Guest Post by: Sharon Schweitzer
I asked my friend and colleague Sharon Schweitzer, founder of Protocol & Etiquette Worldwide to fill us in on some Toasting Etiquette Tips …
A Proper New Year’s Eve Toast
Are you looking to add international flair to your New Year’s Eve conversation? After traveling the globe, visiting vineyards and learning to interact with different cultures, I have gained a few insights about how to properly celebrate. One of the oldest of all modern holidays is New Year’s Eve. It was first observed by the ancient Babylonians 4000 years ago. Our current tradition of ushering in the New Year in the U.S. often includes a New Year’s Eve toast with Champagne or another beverage at midnight!
1. Toasting History: The Ancient Greeks started the art of toasting to one’s health when the host took the first, good faith sip of the communal wine. This first sip assured the guests that the beverage was not poisoned. The word ‘toast’ originated from the Roman practice of placing a piece of spiced, charred bread in the wine to mellow the flavor. When drinking to someone’s health, the cup was drained to get to the piece of saturated toast at the bottom.
2. Non-alcoholic toasts: Today, toasting is about the sentiment of the occasion, and part of the finale of New Year’s Eve in the U.S. It is also a highlight at weddings, birthdays, anniversaries and retirements. It is perfectly acceptable to toast with a sparkling beverage, ginger ale, club soda, seltzer, water or juice. Keep in mind it is about the celebration and not the liquid.
3. New Beginnings & Christenings: Champagne was traditionally served at the Coronation of French kings. Champagne has historically been associated with christenings, new beginnings, and rare moments. It has become associated with New Year’s Eve festivities around the world for this reason.
4. What is Champagne? Champagne is a sparkling wine that comes from the region of Champagne, in France. In the 1600s, it is thought that the monk Dom Perignon “invented” Champagne. It is known that he discovered that the best Champagnes were made from blends of the Champagne grapes (Pinot Noir, Pinot Meunier and Chardonnay) from different Champagne vineyards. An interesting tip, the smaller and faster the bubbles, the finer the champagne. Scientists have determined that there are 95 million bubbles in a bottle of champagne!
5. Champagne Bottle Opening: The proper way to open a bottle of champagne (avoiding spray, injury or spills) is to hold the bottle at a 45 degree angle, grasp the champagne cork gently with the one hand and turn the bottom of the bottle firmly with the other hand. Be sure to twist the bottom of the bottle slowly, until you feel the cork gently release in your hand.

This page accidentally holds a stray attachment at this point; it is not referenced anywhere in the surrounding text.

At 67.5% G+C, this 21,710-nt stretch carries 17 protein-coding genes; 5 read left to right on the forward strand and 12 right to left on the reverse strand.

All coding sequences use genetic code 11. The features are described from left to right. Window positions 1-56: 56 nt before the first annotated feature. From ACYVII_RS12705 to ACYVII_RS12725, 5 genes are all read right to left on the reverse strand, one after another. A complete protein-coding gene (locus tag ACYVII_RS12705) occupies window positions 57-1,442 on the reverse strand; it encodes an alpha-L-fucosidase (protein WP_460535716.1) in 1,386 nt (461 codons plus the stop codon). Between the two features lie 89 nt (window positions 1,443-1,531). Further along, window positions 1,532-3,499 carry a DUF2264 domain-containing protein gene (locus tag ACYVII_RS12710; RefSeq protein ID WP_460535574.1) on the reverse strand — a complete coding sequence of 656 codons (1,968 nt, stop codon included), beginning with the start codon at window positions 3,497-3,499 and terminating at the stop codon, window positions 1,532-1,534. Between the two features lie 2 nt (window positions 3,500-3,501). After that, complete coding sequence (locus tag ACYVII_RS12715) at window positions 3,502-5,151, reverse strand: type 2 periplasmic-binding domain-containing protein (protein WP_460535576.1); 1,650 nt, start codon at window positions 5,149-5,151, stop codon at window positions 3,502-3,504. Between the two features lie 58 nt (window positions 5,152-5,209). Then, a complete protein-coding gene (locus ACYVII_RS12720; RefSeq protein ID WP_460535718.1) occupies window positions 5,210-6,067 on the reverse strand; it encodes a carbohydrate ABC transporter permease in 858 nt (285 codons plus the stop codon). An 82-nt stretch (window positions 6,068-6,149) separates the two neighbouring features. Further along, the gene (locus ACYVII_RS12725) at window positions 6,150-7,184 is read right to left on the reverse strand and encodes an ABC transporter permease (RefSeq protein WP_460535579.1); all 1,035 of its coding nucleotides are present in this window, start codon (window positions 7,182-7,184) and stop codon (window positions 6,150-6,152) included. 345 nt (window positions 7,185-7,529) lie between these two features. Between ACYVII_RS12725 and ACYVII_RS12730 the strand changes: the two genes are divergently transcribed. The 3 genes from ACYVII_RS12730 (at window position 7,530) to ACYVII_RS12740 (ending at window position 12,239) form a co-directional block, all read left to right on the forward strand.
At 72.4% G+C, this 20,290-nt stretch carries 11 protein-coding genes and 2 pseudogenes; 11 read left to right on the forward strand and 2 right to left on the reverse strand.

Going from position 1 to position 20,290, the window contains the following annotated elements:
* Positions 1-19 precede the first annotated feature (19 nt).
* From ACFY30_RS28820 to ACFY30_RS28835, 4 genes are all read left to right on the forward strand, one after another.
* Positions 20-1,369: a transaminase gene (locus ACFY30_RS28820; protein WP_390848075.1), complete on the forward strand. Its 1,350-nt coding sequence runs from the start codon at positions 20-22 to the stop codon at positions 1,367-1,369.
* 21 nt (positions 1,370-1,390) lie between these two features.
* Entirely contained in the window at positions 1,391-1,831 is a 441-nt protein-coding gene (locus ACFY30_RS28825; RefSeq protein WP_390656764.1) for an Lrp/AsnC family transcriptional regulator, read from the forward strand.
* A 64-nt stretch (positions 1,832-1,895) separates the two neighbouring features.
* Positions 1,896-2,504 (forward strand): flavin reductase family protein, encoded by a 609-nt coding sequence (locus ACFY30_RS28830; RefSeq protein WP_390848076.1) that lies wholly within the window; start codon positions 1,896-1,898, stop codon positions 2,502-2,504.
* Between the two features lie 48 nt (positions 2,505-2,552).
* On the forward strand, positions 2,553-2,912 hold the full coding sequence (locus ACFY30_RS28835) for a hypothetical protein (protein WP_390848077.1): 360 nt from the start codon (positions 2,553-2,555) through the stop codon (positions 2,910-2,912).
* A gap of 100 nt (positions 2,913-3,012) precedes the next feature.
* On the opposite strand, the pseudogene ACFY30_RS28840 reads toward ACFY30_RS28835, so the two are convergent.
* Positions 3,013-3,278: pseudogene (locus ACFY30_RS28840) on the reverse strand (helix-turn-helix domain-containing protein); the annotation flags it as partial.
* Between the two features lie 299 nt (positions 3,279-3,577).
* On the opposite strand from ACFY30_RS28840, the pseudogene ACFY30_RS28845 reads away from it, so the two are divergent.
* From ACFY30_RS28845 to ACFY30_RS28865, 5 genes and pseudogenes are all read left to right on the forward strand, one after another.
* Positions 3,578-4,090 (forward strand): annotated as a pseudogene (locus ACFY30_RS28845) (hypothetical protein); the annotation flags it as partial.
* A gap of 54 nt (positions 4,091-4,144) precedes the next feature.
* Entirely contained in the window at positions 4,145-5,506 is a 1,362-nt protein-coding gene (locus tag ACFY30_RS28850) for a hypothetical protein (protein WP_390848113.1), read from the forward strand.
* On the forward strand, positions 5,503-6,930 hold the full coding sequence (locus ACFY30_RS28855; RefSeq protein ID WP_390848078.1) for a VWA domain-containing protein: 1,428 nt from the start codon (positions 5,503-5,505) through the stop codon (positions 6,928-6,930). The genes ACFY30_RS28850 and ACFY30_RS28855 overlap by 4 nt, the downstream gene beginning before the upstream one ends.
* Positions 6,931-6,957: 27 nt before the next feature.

6. Sabering Champagne: A commonly asked question about a fascinating way to open a bottle of champagne involves the lost art of sabering. Legend has it that Napoléon’s mounted artillery officers started the trend of sabering. While riding a horse, these soldiers used a blade to cut the top off a champagne bottle with the cork still attached to it. Today, for an experienced wine connoisseur to accomplish this feat, precise preparation must occur. First, the bottle should rest upside down 60 minutes in ice, and must be very, very cold. Then, the bottle is removed from ice, slowly turned upright, held at a 45 degree angle with no fluid touching the cork, gently touch the blade on the shoulder of the bottle, then use a short follow-through movement with the blade using the elbow; not the wrist. Please think twice before attempting to saber your champagne, as this is mostly a lost art and could result in shattered glass in the champagne!
7. Around the World: Nearly every culture has practiced toasting in one form or another. One of the most common toasts made on New Year’s Eve is simply “Happy New Year.” Communicate “Happy New Year,” “Cheers to the New Year” or “Congratulations for the New Year” in the following languages:
Language / Spelling
Chinese: Chu Shen Tan (pronunciation)
Czech: Stastny Novy Rok
Danish: Godt Nytar
French: Bonne annee
Gaelic (Scotland): Bliadhna mhath ur
German: Frohes Neues Jahr / Gutes Neues Jahr
Greek: kali chronya
Hawaiian: Hauoli Makahiki hou
Hebrew: Shana Tova (pronunciation)
Hungarian: Boldog Uj Evet
Irish: Athbhliain faoi mhaise dhuit /Bhliain nua sasta
Italian: Felice Anno Nuovo/Buon anno
Japanese: akemashite omedetou gozaimasu (pronunciation)
Latin: Felix sit annus novus
Portuguese: Feliz Ano Novo
Russian: s novim godom (pronunciation)
Spanish: Feliz Ano Nuevo
Swedish: Gott Nyttar
Thai: saa-wat-dii pi-mai (pronunciation)
Turkish: Yeliniz Kutlu Olsun/ Mutlu yillar
Welsh: Blwyddyn newydd dda
How many countries and continents have you visited? In what language can you say “Happy New Year”?
Sharon is an International Protocol and Corporate Etiquette Consultant. To learn more about Sharon, visit her website.
Cheers to a Dazzling 2012,